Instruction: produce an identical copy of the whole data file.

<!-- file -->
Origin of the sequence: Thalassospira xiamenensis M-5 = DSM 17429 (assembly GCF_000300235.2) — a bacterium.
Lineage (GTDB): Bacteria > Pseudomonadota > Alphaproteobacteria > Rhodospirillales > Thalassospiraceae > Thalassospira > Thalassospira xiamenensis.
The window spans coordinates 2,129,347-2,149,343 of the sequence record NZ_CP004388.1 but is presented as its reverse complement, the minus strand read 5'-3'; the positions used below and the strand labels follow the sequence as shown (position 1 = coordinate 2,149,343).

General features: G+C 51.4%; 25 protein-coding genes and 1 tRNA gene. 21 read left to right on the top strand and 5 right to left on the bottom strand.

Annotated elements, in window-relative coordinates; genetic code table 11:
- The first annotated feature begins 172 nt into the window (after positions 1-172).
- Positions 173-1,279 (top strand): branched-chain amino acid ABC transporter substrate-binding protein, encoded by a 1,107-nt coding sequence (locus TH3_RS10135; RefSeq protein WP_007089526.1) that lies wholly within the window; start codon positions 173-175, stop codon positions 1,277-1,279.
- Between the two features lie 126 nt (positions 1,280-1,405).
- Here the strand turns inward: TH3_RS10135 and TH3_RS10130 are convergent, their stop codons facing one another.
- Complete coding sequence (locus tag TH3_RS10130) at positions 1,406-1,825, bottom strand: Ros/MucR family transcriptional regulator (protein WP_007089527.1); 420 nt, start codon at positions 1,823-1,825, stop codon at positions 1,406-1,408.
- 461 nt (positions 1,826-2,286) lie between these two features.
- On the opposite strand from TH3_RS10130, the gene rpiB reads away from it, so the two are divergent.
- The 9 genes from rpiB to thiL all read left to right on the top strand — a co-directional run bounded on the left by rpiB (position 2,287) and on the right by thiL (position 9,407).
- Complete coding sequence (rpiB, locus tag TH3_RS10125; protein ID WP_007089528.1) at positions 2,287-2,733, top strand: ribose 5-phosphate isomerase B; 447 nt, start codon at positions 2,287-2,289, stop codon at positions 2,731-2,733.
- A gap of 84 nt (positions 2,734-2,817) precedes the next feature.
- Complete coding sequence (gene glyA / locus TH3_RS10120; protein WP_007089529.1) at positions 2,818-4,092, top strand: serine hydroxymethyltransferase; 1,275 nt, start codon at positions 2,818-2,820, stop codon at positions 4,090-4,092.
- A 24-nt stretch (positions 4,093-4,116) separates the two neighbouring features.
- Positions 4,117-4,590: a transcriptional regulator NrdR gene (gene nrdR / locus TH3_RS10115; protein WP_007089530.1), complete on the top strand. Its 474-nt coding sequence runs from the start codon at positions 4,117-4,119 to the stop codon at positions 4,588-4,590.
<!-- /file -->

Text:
Origin of the sequence: Thalassospira xiamenensis M-5 = DSM 17429 (assembly GCF_000300235.2) — a bacterium.
Lineage (GTDB): Bacteria > Pseudomonadota > Alphaproteobacteria > Rhodospirillales > Thalassospiraceae > Thalassospira > Thalassospira xiamenensis.
The window spans coordinates 2,129,347-2,149,343 of the sequence record NZ_CP004388.1 but is presented as its reverse complement, the minus strand read 5'-3'; the positions used below and the strand labels follow the sequence as shown (position 1 = coordinate 2,149,343).

General features: G+C 51.4%; 25 protein-coding genes and 1 tRNA gene. 21 read left to right on the top strand and 5 right to left on the bottom strand.

Annotated elements, in window-relative coordinates; genetic code table 11:
- The first annotated feature begins 172 nt into the window (after positions 1-172).
- Positions 173-1,279 (top strand): branched-chain amino acid ABC transporter substrate-binding protein, encoded by a 1,107-nt coding sequence (locus TH3_RS10135; RefSeq protein WP_007089526.1) that lies wholly within the window; start codon positions 173-175, stop codon positions 1,277-1,279.
- Between the two features lie 126 nt (positions 1,280-1,405).
- Here the strand turns inward: TH3_RS10135 and TH3_RS10130 are convergent, their stop codons facing one another.
- Complete coding sequence (locus tag TH3_RS10130) at positions 1,406-1,825, bottom strand: Ros/MucR family transcriptional regulator (protein WP_007089527.1); 420 nt, start codon at positions 1,823-1,825, stop codon at positions 1,406-1,408.
- 461 nt (positions 1,826-2,286) lie between these two features.
- On the opposite strand from TH3_RS10130, the gene rpiB reads away from it, so the two are divergent.
- The 9 genes from rpiB to thiL all read left to right on the top strand — a co-directional run bounded on the left by rpiB (position 2,287) and on the right by thiL (position 9,407).
- Complete coding sequence (rpiB, locus tag TH3_RS10125; protein ID WP_007089528.1) at positions 2,287-2,733, top strand: ribose 5-phosphate isomerase B; 447 nt, start codon at positions 2,287-2,289, stop codon at positions 2,731-2,733.
- A gap of 84 nt (positions 2,734-2,817) precedes the next feature.
- Complete coding sequence (gene glyA / locus TH3_RS10120; protein WP_007089529.1) at positions 2,818-4,092, top strand: serine hydroxymethyltransferase; 1,275 nt, start codon at positions 2,818-2,820, stop codon at positions 4,090-4,092.
- A 24-nt stretch (positions 4,093-4,116) separates the two neighbouring features.
- Positions 4,117-4,590: a transcriptional regulator NrdR gene (gene nrdR / locus TH3_RS10115; protein WP_007089530.1), complete on the top strand. Its 474-nt coding sequence runs from the start codon at positions 4,117-4,119 to the stop codon at positions 4,588-4,590.